The ACCC has described the disparity between Australia and several comparator jurisdictions as ‘extremely concerning’. In parallel, the ACCC has also been emboldened and chastened by commentary from the Australian courts in a succession of matters in which the ACCC agreed to pecuniary penalties for a range of large corporations that were "at the very bottom of the range"[1] or "manifestly inadequate".[2] 

In practice, these policy goals and judgments have in recent years supported material increases in penalties awarded for contraventions of the CCA and ACL. The top five largest fines imposed on companies for competition and ACL infringements have been handed down in the last four years.

Following the new legislative changes, the maximum pecuniary penalties for contraventions of the ACL and the CCA have increased five-fold. We anticipate that these changes will accelerate the underlying trends. However, it remains likely that the largest penalties will be reserved for the most egregious contraventions, such as cartel conduct offences and conduct that gives rise to material harm to consumers.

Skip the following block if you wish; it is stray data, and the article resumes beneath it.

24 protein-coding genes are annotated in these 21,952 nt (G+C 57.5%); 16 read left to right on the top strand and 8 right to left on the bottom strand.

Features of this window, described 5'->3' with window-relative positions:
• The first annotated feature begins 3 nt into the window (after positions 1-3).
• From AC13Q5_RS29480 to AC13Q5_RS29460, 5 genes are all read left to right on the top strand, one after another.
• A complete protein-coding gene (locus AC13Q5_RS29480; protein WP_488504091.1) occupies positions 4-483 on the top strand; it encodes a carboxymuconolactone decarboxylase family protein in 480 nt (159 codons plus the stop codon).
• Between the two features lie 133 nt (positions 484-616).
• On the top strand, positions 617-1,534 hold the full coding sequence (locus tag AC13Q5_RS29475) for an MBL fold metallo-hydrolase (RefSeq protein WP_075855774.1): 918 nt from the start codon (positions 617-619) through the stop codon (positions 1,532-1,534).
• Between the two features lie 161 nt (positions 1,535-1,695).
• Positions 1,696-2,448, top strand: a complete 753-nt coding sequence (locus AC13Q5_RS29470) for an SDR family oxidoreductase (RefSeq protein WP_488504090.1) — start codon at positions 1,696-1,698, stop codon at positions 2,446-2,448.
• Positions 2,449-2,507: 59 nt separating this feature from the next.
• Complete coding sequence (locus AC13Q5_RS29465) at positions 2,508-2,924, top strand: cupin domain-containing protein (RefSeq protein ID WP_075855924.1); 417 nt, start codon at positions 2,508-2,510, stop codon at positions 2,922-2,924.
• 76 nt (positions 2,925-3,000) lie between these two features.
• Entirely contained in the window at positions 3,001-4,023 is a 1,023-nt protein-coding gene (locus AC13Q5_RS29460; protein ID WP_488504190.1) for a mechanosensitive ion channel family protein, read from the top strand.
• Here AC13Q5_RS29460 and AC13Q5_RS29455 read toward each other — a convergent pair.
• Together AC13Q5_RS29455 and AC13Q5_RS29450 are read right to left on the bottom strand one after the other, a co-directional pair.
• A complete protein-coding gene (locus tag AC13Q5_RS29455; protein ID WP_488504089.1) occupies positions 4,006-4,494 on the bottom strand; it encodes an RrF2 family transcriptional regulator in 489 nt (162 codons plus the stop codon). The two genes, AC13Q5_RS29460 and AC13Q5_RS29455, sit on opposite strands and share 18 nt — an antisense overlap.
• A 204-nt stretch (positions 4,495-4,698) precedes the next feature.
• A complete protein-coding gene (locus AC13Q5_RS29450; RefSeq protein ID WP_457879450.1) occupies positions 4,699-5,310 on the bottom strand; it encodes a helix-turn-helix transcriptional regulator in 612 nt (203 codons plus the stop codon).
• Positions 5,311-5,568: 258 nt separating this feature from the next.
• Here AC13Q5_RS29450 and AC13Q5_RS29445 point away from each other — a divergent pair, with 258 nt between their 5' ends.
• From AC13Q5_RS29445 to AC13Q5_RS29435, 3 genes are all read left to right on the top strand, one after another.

It is therefore more important than ever for businesses to have effective competition and consumer law compliance programs in place to ensure that they comply with their obligations under the CCA and ACL and that their staff are well-equipped to understand the implications of, and how to avoid, CCA and ACL contraventions. 

This development and the increased risk it creates means that now is an opportune time to revisit your competition and consumer law compliance practices that apply in Australia. Prevention will increasingly be better than cure.

[1] ACCC v Australia and New Zealand Banking Group Limited [2016] FCA 1516, 39 [146].

[2] ACCC v Volkswagen Aktiengesellschaft [2019] FCA 2166, 87 [273].


Amy Glenister

Senior Associate

Patrick Keane




This publication is introductory in nature. Its content is current at the date of publication. It does not constitute legal advice and should not be relied upon as such. You should always obtain legal advice based on your specific circumstances before taking any action relating to matters covered by this publication. Some information may have been obtained from external sources, and we cannot guarantee the accuracy or currency of any such information.